–“Give us each day our daily bread.” How practical is Jesus! We, if we remember to begin with God as this prayer does, can run to the other extreme and become super-spiritual and not bring to God our real human needs. For some this is a literal request. We need food. For others, it is a financial request. We cannot pay our bills. For all of us it is a daily request: we need help each day to meet the challenges of that day. Note that this prayer suggests an emphasis on praying in the morning. We are looking ahead to the day—with all its trials and tribulations—and asking that God would provide our needs (not necessarily our desires!)
–“Forgive us our sins, for we ourselves forgive everyone who is indebted to us.” The need to pray each day for our own personal forgiveness underscores the ongoing presence of sin even in the most mature of believers. Do not deny that we are still sinful. That way leads to growing sin and depravity. Do not avoid prayer because you feel sinful. That way leads to growing distance from God. Instead, keep short accounts and go to God each day asking for forgiveness.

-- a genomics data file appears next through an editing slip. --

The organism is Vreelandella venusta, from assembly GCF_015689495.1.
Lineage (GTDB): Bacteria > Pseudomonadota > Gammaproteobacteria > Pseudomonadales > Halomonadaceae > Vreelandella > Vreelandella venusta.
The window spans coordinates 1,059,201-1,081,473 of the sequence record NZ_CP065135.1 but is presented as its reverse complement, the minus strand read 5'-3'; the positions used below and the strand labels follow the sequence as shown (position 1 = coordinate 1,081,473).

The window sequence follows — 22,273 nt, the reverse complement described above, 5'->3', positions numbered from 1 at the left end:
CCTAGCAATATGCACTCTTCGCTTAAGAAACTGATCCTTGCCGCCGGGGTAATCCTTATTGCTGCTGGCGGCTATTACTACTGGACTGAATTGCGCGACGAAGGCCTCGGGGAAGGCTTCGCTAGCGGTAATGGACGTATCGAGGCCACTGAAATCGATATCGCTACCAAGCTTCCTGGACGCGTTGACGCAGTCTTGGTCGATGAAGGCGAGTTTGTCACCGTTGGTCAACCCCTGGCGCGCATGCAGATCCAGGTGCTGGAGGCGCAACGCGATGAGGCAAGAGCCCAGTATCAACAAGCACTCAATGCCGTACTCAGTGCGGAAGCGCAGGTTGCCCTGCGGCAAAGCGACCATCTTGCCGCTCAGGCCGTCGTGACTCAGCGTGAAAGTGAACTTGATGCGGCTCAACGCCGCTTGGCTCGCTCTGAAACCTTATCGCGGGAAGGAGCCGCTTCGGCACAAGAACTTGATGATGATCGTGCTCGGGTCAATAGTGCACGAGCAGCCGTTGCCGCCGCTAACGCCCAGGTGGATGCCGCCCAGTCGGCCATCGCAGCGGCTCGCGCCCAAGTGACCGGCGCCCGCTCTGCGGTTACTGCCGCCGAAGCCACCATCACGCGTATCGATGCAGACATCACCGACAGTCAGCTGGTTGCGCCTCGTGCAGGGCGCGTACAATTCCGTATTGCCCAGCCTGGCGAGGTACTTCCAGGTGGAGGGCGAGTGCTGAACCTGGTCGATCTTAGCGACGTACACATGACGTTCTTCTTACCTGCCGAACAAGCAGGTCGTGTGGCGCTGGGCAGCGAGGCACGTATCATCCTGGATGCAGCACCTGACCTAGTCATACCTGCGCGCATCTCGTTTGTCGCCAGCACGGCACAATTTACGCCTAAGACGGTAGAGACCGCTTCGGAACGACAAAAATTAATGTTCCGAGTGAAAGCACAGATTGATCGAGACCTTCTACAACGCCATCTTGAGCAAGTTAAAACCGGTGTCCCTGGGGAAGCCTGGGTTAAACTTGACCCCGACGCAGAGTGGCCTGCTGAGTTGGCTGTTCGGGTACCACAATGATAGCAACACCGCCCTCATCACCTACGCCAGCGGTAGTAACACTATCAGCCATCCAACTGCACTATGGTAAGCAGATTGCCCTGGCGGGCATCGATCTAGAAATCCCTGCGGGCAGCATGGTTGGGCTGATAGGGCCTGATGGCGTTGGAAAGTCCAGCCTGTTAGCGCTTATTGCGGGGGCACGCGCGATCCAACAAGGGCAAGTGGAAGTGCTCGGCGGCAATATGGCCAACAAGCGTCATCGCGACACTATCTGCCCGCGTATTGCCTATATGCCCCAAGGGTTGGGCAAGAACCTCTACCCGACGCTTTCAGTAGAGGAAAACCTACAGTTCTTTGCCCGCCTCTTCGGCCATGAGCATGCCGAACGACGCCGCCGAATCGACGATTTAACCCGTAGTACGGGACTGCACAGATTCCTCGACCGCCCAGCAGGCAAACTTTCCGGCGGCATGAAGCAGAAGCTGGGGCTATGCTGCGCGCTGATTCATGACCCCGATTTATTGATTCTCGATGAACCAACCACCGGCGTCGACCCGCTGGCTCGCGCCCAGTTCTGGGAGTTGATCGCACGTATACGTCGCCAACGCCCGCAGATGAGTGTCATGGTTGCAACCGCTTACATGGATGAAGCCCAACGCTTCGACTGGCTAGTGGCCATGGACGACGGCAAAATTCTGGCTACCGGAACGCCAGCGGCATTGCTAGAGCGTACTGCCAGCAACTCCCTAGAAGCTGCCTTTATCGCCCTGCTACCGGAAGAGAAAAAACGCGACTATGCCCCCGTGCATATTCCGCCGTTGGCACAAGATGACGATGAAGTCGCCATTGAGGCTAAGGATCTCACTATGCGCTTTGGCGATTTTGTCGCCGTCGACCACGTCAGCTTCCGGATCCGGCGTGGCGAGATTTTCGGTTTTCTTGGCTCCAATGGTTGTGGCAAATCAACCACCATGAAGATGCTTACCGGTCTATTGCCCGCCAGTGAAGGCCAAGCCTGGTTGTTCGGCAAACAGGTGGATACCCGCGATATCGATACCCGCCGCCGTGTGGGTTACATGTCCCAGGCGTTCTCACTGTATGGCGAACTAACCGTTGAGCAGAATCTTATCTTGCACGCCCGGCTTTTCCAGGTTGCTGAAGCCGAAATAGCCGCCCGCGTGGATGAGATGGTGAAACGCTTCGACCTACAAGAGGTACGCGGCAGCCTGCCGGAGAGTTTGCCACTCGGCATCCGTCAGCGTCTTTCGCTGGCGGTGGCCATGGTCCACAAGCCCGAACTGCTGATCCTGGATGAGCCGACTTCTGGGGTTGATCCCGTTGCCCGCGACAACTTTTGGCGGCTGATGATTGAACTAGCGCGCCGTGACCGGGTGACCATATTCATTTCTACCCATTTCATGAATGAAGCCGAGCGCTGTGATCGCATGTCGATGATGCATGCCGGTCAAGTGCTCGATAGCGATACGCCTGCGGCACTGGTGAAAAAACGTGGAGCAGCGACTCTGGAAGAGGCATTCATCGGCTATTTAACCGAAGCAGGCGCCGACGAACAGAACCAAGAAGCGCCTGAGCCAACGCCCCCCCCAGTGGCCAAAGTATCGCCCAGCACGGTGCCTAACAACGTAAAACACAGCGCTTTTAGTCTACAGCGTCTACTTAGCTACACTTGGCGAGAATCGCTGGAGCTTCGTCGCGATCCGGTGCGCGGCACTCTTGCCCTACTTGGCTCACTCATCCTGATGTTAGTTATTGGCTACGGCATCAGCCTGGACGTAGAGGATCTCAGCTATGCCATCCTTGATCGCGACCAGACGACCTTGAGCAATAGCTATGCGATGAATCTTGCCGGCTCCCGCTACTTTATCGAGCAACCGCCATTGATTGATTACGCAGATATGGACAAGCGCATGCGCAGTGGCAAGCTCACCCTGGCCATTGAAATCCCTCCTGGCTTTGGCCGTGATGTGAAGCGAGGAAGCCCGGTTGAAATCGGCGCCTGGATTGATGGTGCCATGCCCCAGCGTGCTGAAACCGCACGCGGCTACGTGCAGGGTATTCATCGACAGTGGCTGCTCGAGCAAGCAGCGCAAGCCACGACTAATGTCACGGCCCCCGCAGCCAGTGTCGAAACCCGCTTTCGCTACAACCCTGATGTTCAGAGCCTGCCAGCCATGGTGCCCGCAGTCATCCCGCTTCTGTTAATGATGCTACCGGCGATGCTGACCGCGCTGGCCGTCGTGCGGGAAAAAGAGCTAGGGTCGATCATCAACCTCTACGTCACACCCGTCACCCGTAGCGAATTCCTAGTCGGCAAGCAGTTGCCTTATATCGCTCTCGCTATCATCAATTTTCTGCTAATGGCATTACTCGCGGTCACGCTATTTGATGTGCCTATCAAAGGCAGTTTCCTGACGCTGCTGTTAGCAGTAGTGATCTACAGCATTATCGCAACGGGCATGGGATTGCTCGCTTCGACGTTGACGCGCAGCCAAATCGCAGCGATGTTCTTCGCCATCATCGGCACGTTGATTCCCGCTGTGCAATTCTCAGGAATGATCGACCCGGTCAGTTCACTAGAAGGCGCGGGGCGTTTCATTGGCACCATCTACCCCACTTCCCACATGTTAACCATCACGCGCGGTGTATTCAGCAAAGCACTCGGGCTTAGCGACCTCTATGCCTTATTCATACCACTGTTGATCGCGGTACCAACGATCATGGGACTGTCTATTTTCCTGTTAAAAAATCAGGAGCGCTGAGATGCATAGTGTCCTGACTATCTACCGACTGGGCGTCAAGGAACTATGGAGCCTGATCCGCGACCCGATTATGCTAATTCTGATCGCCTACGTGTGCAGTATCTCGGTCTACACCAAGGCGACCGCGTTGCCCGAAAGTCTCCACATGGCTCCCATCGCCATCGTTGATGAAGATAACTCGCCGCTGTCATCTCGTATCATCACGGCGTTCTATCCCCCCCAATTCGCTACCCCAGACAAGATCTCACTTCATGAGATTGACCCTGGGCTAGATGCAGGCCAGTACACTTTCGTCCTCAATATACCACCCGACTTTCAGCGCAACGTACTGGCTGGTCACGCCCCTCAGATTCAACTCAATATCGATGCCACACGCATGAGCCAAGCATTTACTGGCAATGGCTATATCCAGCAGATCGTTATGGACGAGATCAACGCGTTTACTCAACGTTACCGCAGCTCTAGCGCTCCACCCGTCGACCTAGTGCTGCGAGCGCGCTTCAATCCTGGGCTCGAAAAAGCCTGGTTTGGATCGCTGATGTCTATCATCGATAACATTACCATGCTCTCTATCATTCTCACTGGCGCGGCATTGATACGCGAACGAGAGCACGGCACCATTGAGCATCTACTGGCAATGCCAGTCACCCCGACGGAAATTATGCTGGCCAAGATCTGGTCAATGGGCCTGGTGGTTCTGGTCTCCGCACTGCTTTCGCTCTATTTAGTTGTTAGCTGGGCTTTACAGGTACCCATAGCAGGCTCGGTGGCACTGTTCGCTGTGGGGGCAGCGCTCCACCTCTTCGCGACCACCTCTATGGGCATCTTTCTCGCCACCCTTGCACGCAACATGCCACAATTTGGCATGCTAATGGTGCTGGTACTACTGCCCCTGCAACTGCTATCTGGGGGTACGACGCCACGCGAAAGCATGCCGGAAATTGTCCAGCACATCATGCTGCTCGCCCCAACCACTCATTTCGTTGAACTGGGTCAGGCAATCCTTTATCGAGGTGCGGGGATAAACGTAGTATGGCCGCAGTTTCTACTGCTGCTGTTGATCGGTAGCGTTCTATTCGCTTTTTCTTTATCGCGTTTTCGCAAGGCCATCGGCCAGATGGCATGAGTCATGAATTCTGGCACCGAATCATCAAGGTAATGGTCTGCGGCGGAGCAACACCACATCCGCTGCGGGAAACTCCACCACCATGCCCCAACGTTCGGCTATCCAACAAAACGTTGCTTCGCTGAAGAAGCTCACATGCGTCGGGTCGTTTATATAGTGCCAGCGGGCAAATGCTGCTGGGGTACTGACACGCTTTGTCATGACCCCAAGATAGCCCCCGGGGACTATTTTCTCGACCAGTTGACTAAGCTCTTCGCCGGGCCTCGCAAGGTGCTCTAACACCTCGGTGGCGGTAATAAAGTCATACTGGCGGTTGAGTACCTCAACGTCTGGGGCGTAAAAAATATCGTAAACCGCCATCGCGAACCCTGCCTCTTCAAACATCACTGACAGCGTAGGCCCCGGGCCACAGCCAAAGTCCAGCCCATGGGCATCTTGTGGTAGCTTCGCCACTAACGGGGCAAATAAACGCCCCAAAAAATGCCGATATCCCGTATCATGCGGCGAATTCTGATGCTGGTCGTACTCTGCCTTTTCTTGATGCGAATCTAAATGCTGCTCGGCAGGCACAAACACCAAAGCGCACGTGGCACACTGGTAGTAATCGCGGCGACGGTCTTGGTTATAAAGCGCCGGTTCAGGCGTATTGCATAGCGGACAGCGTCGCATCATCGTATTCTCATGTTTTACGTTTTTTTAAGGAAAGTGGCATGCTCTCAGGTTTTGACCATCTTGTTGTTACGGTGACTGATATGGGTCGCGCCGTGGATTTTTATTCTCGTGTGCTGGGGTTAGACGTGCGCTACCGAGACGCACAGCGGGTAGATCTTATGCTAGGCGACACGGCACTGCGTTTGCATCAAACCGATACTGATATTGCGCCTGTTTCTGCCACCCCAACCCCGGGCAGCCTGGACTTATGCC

Note the connection between asking God for forgiveness and ourselves forgiving those who have sinned against us. A forgiven person is, by spiritual necessity, a forgiving person. If we do not forgive others, then it is a sign that we have not been forgiven ourselves. Conversely, if we do forgive others, it is a sign that we ourselves have been forgiven. One of the reasons why there is so much friction, fighting, taking people to court and suing each other—unforgiveness in other words—is because those people themselves have not experienced the grace of personal forgiveness. The way to restore harmony in our world is to proclaim and receive the gospel of the forgiveness of sins. When we have been forgiven, we will find it almost ludicrous not to forgive someone for the relatively small, petty sins against us.
Note: forgiveness of someone’s sins does not mean approving of what they did. In fact, forgiveness of someone means that that person did wrong! Otherwise, they would not need forgiving.
Note: forgiveness of someone does not necessarily mean reconciling to that person in an intimate relationship. Sometimes it is unwise to be in a relationship with a person in an intimate way if you do not have confidence that they will not hurt you again.